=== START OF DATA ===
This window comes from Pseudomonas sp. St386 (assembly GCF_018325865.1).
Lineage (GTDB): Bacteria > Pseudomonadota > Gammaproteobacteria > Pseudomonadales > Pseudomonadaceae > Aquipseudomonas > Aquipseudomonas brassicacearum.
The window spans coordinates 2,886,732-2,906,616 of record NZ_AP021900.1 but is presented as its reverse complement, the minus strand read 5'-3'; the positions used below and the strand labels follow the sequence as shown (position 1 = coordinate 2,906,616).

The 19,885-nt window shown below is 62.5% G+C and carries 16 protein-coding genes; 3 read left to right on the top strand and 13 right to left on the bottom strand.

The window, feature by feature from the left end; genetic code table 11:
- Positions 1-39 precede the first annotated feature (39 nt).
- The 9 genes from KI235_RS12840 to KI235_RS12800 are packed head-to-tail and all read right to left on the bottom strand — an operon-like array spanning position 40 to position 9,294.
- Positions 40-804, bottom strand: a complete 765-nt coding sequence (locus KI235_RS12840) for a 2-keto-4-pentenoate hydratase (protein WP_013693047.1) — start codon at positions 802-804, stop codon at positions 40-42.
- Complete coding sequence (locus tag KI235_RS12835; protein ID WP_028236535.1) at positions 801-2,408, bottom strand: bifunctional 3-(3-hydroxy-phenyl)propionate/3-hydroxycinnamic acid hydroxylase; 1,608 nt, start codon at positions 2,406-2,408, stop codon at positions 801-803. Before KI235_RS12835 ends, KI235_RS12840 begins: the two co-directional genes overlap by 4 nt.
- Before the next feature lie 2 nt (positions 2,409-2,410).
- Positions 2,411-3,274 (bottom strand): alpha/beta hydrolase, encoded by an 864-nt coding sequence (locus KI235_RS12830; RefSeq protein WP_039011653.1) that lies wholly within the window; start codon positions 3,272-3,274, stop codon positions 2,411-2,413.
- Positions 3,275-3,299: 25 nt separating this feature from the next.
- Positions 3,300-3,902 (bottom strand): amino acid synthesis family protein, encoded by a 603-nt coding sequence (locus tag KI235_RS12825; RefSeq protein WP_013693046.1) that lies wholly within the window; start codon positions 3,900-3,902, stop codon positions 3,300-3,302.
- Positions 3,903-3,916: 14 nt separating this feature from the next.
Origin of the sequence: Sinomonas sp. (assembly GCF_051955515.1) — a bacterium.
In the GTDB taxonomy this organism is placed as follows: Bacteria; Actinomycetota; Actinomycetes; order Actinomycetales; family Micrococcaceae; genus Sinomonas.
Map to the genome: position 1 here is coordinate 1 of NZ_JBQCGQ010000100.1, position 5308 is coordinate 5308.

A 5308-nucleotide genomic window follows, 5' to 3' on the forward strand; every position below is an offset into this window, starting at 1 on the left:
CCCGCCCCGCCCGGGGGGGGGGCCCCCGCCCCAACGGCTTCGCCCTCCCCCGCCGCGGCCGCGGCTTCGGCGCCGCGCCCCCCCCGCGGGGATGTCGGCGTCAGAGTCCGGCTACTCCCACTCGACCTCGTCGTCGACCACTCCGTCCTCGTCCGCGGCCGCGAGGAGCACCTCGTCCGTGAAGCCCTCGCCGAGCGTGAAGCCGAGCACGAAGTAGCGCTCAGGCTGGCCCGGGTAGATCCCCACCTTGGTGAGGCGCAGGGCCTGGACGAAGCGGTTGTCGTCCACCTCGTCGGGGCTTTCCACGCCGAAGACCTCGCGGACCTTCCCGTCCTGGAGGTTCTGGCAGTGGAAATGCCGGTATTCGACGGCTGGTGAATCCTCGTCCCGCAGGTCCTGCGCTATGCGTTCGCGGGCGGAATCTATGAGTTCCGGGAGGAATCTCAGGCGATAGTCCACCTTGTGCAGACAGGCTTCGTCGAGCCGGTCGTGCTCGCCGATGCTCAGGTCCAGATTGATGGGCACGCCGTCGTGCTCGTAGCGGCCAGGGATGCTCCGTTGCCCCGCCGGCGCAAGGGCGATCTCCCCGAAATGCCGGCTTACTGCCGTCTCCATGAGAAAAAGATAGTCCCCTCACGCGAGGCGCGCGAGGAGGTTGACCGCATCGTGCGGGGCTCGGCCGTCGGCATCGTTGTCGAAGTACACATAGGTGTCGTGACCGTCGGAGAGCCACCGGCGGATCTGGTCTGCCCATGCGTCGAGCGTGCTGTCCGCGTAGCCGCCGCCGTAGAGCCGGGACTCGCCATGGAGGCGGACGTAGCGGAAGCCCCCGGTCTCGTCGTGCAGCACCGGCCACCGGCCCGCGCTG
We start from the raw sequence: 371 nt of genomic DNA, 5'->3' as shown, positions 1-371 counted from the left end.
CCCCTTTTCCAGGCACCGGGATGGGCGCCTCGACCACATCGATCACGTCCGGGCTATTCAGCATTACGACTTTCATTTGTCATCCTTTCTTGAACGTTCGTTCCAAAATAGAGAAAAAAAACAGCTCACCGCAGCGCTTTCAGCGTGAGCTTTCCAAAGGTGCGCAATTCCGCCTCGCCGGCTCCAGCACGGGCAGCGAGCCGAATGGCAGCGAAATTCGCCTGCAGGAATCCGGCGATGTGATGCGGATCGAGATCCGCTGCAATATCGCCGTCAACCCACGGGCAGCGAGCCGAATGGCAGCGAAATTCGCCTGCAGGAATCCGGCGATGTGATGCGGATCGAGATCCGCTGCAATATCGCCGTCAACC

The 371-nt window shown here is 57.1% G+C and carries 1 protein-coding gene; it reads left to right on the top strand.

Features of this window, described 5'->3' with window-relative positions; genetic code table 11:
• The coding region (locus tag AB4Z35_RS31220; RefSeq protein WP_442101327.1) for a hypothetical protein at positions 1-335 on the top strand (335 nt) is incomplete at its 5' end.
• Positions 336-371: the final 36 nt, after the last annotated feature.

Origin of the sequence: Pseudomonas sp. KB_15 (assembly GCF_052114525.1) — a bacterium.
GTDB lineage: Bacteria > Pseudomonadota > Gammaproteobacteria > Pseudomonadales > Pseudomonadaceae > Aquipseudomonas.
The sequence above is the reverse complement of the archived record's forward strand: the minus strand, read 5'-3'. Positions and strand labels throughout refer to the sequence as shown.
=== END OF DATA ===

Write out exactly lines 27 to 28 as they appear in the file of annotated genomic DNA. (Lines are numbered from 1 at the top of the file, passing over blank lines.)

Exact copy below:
GTDB lineage: Bacteria > Pseudomonadota > Gammaproteobacteria > Pseudomonadales > Pseudomonadaceae > Aquipseudomonas.
The sequence above is the reverse complement of the archived record's forward strand: the minus strand, read 5'-3'. Positions and strand labels throughout refer to the sequence as shown.